Implementing a screening protocol: Employers can use a screening questionnaire to help determine the presence of symptoms and ask workers to report if they have had a risk of exposure to COVID-19. A screening checklist includes questions about the presence of symptoms and asks whether a worker or anyone in their household has travelled outside of Canada within the past 14 days. If so, they are asked to remain at home, which means they may not be able to report physically to work. The checklist can be used in person, online, or over the phone to determine if a worker is fit for work or should stay at home.

Encouraging a clean and healthy workplace: Develop a plan to clean and disinfect touched or shared surfaces and objects often. Encourage workers to also clean and disinfect their personal work environments and provide them with disinfecting wipes. Post signs to remind workers and clients to follow safe practices. In areas where physical distancing is not possible, set up physical barriers such as Plexiglas windows. Workplaces should also provide increased access to hand hygiene facilities and make sure that persons with disabilities or other accommodation needs can access them.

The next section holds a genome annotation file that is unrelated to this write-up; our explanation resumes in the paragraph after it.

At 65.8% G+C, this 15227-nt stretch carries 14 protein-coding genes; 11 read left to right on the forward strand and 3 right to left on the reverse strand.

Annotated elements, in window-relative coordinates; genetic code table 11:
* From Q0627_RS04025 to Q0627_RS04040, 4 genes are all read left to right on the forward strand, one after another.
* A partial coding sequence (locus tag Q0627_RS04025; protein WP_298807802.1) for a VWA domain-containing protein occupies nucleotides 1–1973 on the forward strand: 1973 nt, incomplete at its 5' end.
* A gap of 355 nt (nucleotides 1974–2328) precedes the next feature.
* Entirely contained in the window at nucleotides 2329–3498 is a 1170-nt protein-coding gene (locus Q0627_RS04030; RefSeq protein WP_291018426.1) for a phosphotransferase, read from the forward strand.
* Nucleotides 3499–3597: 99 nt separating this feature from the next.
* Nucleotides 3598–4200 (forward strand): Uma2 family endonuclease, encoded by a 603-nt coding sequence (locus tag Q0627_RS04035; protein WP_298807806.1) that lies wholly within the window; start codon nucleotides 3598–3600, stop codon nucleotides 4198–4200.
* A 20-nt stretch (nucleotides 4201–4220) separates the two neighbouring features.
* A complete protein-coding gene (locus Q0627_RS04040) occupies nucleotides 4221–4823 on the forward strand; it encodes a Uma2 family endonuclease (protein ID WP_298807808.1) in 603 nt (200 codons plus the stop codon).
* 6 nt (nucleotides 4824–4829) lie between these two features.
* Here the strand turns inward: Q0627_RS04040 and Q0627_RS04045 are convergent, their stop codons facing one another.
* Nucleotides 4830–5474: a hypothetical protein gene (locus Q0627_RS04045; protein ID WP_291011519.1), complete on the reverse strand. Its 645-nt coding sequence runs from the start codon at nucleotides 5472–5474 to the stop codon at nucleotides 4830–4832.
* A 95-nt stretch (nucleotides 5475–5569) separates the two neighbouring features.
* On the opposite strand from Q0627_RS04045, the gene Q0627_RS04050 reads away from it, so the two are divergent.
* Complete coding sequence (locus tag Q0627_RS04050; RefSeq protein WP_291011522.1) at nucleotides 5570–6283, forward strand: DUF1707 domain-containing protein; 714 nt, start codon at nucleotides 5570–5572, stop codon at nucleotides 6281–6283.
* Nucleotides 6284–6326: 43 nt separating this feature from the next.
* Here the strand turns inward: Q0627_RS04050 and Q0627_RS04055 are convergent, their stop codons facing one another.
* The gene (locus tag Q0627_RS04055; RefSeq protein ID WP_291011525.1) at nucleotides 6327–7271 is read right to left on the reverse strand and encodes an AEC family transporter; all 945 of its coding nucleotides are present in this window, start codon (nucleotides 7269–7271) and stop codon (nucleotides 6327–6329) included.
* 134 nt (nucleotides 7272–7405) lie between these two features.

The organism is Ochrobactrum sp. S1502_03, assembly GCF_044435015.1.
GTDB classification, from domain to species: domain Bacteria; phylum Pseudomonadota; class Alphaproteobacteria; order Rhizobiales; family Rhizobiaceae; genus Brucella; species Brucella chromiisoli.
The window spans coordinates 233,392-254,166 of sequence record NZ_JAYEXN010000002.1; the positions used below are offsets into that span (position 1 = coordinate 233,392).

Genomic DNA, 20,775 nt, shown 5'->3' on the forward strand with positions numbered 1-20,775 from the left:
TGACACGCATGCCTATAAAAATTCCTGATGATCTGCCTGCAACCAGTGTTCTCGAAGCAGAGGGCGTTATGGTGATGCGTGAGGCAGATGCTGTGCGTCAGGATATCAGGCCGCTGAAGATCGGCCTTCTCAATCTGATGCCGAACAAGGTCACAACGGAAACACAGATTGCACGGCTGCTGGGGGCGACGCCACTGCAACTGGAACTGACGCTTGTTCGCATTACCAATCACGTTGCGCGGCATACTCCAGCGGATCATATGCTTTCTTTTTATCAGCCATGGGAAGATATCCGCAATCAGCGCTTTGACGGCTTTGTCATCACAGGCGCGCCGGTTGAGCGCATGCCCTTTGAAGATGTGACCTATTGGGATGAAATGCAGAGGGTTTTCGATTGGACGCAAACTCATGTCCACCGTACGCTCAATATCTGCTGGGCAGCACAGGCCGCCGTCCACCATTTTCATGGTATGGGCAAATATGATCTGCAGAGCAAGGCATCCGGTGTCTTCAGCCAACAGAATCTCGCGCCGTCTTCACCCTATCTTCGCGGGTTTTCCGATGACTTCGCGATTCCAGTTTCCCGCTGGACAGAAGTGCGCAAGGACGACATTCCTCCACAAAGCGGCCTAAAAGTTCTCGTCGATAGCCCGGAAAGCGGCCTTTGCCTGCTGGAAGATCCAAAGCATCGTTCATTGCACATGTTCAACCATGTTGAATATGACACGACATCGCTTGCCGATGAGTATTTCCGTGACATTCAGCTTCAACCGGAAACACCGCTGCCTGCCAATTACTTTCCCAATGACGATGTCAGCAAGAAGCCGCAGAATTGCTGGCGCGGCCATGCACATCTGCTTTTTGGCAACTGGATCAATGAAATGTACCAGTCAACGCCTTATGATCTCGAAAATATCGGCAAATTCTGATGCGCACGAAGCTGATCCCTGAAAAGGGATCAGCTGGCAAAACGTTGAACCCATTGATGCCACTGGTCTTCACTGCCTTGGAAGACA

By developing and participating in safe practices, and following advice from credible and reliable resources, such as the Public Health Agency of Canada or your local public health authority, we can all reduce the risk of COVID-19 for everyone in our workplaces and in our community.


COVID-19 ‘infodemic’

From the start of the COVID-19 pandemic, an enormous amount of information has been communicated about the virus and how to keep ourselves and our workplaces safe.

Unfortunately, not all of this information is reliable. It might not be applicable to your specific workplace situation, or it could change as the pandemic continues to evolve.

Here are three questions to ask before using COVID-19 guidance information in your workplace:

  • Can the information source be trusted?
  • Does the information apply to my workplace?
  • Is the information current?

More information about COVID-19 fact checking: www.ccohs.ca/products/publications/covid19-fact-checking/


The Canadian Centre for Occupational Health and Safety (CCOHS)  promotes the total well-being — physical, psychosocial, and mental health — of workers in Canada by providing information, advice, education, and management systems and solutions that support the prevention of injury and illness.

This CCOHS Corner feature appears in the March/April 2021 issue of OHS Canada.